BAE Systems Australia has completed the weeklong trials of a new laser scanning technology that can create 3D models of pipes found on the Hunter class frigate.
Conducted at the Osborne Naval Shipyard and Henderson shipyard, the trials demonstrated the technology’s capabilities in a real manufacturing environment.
The trials were conducted following initial testing at the Line Zero – Factory of the Future facility in Adelaide’s south and BAE Systems Australia’s Henderson shipyard.
BAE Systems’ teams involved in the trial have identified potential efficiencies in time spent checking the product quality produced by specialist pipe bending equipment.
Each Hunter class frigate requires thousands of pipes with unique dimensions. Using a hand-held scanner, engineers can scan the pipes and create a 3D model in just five minutes. The equipment and software are precise up to 100 to 200 microns.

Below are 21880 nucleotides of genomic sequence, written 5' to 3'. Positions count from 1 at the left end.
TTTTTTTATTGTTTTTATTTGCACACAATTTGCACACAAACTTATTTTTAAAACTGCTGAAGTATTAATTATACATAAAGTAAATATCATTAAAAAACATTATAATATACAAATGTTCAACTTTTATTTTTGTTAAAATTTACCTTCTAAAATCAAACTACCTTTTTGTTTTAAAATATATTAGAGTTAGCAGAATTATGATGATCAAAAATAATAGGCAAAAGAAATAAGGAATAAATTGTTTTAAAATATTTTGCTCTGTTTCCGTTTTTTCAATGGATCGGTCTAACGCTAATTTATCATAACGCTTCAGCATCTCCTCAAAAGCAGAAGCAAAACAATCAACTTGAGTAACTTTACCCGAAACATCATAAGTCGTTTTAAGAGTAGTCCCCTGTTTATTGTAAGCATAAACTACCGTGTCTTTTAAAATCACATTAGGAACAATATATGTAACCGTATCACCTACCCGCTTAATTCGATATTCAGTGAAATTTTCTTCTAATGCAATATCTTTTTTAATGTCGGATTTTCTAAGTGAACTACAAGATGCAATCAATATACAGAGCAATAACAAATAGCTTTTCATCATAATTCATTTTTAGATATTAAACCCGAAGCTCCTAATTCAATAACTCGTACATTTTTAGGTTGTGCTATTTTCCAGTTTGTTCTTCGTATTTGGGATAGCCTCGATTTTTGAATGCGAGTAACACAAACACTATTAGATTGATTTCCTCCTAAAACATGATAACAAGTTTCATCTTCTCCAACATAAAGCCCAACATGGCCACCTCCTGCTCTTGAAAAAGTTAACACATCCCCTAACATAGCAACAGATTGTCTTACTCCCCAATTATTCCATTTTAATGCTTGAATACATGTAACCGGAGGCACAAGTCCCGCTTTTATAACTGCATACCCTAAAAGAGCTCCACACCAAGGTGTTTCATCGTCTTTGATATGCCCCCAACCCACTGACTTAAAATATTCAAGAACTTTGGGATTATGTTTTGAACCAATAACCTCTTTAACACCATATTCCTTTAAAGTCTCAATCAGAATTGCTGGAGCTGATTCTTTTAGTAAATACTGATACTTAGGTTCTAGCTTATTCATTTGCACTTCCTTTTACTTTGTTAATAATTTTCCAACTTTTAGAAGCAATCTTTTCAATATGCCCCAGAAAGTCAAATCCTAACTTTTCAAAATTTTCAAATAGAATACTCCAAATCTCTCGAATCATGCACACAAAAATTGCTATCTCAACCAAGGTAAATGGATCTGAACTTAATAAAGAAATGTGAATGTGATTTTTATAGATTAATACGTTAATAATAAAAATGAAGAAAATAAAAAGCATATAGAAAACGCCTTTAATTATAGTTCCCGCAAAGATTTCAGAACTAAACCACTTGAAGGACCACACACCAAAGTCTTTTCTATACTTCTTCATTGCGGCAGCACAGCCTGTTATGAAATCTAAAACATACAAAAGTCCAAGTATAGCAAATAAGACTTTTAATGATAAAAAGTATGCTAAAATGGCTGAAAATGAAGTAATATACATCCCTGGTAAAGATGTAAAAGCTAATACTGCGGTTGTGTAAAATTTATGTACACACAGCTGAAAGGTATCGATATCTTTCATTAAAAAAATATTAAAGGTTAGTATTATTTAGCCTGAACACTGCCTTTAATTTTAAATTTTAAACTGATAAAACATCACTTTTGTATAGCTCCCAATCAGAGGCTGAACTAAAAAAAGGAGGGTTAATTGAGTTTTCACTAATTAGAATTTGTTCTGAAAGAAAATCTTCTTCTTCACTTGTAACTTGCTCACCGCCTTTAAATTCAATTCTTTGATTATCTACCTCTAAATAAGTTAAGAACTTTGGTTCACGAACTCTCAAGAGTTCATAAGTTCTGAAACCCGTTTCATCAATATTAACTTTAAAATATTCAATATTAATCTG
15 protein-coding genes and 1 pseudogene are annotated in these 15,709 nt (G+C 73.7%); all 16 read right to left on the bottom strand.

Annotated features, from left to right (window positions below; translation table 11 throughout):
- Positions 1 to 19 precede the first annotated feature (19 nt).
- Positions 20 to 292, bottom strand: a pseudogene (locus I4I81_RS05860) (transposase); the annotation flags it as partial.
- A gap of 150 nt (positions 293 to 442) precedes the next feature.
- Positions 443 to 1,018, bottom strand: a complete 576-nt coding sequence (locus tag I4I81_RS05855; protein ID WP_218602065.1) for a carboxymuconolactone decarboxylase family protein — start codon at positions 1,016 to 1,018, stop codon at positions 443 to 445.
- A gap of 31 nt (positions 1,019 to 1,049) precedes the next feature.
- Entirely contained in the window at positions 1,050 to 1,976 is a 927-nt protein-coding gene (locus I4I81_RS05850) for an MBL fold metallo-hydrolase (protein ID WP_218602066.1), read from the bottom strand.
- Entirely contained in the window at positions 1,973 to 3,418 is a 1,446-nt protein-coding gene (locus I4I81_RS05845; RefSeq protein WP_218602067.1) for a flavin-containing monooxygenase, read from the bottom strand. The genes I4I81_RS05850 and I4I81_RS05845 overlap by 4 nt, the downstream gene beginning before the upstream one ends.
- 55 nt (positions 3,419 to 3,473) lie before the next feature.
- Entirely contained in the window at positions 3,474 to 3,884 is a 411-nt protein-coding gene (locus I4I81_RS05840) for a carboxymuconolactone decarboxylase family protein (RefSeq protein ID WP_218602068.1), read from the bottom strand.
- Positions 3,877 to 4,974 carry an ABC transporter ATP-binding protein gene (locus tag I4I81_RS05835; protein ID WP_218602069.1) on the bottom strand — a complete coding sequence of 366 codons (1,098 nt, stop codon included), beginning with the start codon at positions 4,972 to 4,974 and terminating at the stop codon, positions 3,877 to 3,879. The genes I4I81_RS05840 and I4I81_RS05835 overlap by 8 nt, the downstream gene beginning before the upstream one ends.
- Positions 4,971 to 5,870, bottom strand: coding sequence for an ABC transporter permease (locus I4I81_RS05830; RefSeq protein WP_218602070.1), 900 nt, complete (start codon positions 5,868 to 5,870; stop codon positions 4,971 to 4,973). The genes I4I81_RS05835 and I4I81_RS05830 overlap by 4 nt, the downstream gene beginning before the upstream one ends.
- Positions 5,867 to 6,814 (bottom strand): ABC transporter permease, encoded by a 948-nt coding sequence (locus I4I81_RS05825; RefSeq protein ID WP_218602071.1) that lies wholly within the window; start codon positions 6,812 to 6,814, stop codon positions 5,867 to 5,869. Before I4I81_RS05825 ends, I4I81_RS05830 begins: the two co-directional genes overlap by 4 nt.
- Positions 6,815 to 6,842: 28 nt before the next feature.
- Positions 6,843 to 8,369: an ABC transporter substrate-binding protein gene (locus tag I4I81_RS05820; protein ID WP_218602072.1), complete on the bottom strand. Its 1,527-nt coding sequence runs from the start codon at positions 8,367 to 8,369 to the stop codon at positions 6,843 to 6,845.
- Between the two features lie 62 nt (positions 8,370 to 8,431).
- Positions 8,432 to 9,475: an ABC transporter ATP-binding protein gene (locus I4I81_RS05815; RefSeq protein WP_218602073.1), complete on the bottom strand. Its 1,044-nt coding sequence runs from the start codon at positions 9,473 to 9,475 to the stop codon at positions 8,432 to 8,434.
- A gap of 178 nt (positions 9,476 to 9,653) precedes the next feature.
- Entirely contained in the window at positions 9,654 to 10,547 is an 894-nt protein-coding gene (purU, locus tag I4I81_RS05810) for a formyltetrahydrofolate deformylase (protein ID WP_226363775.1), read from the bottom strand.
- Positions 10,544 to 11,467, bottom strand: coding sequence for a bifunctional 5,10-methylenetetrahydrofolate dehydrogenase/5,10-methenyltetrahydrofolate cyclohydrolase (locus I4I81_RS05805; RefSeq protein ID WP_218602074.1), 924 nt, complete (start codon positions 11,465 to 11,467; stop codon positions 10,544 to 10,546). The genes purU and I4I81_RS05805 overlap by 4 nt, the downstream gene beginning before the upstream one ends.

According to BAE Sytems, the trials showcased the technology’s capabilities to streamline production processes on the Hunter program, as well as its potential to support the sustainment of Australia’s existing fleet of warships with the capability to reverse engineer, produce and replace pipes and connecting pipework.
“We are working with cutting-edge technology to drive as much efficiency as possible in the shipyard,” said Sharon Wilson, BAE Systems Australia’s Business Development and Continuous Naval Shipbuilding Director.
“This is yet another example of adapting commercially available equipment, which we have tested in the open environment at Line Zero – Factory of the Future, for use in the shipyard.”
“The insights gained from these trials have huge benefits not only for our Hunter Class Frigate Program and the Anzac Midlife Capability Assurance Program, which we are delivering with our partners in the Warship Asset Management Agreement but also for continuous naval shipbuilding here in Australia,” Wilson added.